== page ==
Friday, January 29, 2016

NIRP leads to market euphoria

As financial panic spreads around the globe, so does the central banking tyrants' attempts at keeping the house of cards on stable ground.

On January 21st, Bank of Japan Governor Haruhiko Kuroda stated that NIRP (Negative Interest-Rate Policy) was not in the cards for Japan. 

Then on January 28th, after having met with the world's most preeminent parasites in Davos, Switzerland, Mr. Kuroda had a schizophrenic moment and announced that NIRP shall indeed descend upon Japan, reigning down fiery death and destruction on savers all over the island nation.

If all this stuff didn't affect ordinary people in an adverse way, it might almost be humorous.  Who do these people think they're fooling?

When one examines the language of central bankers such as Kuroda today, one finds striking parallels to the bankerspeak of Fed Chairmen Ben Bernanke in the lead up to the 2008 subprime mortgage crisis.  Another parallel involves associated actions and statements of said banksters being framed by media as "blunders", or "mistaken errors of judgement", or "policy errors" rather than what they really are: rhetorical tactics, i.e. lies.  Many others have noted these similarities as well.

Keeping that in mind, just look at what Kuroda said to Bloomberg while he was in Davos, Switzerland meeting with the world's foremost economists and central bankers:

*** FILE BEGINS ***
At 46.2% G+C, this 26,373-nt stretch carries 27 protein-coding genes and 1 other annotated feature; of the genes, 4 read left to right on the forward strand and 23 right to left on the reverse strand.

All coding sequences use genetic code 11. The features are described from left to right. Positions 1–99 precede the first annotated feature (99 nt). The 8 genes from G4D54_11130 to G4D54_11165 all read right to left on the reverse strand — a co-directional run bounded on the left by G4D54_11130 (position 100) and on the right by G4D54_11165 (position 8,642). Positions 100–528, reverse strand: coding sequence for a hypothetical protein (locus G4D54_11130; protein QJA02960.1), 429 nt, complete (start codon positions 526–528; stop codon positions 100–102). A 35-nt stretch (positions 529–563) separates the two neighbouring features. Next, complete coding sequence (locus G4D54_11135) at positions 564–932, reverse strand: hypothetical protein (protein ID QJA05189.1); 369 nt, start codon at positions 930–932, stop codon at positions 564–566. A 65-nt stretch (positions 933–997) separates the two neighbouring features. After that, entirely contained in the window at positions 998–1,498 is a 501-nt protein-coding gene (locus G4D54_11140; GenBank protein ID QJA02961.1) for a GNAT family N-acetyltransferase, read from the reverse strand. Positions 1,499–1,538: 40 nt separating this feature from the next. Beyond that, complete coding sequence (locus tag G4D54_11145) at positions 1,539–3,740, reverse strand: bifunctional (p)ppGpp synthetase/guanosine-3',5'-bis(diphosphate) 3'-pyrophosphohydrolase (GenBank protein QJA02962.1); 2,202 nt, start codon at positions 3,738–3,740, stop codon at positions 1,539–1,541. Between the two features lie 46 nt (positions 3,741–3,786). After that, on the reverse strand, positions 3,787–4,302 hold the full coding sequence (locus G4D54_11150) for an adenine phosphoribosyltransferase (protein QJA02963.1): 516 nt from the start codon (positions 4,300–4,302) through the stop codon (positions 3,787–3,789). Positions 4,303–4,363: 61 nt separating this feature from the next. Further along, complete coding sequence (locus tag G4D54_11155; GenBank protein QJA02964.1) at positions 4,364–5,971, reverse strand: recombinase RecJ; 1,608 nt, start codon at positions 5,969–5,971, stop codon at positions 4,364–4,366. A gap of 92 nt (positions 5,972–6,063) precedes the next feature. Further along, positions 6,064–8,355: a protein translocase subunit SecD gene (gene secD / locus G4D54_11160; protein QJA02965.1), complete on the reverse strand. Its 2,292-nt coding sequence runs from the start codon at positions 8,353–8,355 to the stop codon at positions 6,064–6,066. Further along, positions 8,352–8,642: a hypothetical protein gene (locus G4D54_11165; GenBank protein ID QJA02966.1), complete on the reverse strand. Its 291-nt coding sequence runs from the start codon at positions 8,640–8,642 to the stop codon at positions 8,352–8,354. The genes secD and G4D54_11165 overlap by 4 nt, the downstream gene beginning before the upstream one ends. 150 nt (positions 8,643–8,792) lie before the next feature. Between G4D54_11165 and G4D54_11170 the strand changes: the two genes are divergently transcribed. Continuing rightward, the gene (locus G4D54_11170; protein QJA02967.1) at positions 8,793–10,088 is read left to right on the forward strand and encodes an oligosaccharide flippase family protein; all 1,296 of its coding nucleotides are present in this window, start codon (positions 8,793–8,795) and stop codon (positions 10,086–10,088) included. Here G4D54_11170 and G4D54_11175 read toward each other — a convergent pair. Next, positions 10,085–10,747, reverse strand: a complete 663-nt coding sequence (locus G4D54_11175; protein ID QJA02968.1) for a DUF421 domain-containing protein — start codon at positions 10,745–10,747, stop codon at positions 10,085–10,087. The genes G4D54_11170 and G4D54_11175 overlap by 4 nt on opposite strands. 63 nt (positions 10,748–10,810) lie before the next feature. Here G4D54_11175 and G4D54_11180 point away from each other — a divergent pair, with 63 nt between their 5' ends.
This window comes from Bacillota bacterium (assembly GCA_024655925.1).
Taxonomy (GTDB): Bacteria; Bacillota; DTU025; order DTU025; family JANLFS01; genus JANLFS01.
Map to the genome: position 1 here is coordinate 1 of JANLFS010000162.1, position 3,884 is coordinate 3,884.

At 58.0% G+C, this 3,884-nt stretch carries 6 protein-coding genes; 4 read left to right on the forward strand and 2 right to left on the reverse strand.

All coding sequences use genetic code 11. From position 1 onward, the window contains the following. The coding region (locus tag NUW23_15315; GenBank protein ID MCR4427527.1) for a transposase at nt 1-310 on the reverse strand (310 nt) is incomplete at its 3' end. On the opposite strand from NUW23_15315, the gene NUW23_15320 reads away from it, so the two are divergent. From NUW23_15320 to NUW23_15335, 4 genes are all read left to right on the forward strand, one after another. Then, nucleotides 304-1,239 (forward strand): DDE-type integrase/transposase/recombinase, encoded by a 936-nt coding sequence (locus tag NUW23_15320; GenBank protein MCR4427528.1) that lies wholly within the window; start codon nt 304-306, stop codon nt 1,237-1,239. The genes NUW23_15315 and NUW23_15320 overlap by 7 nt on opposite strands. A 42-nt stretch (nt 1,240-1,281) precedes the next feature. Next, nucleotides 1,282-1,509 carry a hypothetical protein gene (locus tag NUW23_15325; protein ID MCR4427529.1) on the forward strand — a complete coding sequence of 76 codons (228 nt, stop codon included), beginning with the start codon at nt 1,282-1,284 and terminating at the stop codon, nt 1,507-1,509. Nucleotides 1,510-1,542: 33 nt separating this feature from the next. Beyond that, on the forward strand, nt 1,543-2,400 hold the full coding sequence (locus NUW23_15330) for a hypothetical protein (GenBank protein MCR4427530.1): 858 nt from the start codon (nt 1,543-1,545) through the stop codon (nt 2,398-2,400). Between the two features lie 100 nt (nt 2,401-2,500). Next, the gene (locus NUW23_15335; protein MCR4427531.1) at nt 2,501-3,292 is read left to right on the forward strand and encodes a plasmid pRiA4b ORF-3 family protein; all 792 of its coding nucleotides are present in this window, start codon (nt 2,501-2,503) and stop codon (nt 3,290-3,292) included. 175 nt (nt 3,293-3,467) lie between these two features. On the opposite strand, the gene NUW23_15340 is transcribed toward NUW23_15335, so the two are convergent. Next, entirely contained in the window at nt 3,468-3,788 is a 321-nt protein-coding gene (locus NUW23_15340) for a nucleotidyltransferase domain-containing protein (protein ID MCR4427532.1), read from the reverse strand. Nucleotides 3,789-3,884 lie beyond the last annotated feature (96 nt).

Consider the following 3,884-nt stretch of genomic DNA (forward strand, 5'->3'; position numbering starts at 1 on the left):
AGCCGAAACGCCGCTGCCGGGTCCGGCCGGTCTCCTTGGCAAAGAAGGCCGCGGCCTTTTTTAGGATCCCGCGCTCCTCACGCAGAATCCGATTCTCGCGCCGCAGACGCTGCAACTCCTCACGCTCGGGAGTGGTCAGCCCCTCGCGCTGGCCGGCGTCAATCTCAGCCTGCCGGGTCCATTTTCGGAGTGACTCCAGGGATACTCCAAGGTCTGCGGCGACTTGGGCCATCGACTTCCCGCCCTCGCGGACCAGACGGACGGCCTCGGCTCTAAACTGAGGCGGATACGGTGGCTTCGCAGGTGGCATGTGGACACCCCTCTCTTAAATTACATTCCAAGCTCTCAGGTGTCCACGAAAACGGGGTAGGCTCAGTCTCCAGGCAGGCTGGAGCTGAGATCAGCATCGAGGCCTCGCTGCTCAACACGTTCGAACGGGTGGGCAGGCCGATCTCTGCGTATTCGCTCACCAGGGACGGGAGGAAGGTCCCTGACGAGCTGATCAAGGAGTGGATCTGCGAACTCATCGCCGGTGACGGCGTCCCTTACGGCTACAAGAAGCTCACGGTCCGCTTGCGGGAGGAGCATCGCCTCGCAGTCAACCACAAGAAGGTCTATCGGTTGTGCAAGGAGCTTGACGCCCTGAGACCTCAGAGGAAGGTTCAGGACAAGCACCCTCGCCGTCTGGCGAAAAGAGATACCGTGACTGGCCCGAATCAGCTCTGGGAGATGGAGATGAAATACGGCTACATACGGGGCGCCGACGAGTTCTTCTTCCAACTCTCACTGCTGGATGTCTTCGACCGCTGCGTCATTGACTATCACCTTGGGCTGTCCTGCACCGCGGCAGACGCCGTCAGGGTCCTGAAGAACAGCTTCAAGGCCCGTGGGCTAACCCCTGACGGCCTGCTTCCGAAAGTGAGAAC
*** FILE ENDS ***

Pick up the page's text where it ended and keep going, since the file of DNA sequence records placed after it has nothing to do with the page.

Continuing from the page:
" With China dominating the focus of global financial markets, Kuroda offered what he said was a "relatively optimistic" view about Japan’s larger neighbor.

China View

China doesn’t face the risk of a hard landing and there is no sort of global crisis like the post-Lehman Brothers meltdown, according to Kuroda. "

Phew. I feel safer now.  This guy says everything is awesome.  He wears a suit, so he must know a thing or two.  I'm sure he won't do something crazy like enact NIRP in a last-ditch effort to keep markets from falling further....oh wait, global stocks soared today, just as they did during the 2008 crisis.  Imagine that.  And just in time for the final trading day of January, making the worst starting month to a year in history appear....somewhat less historic.  

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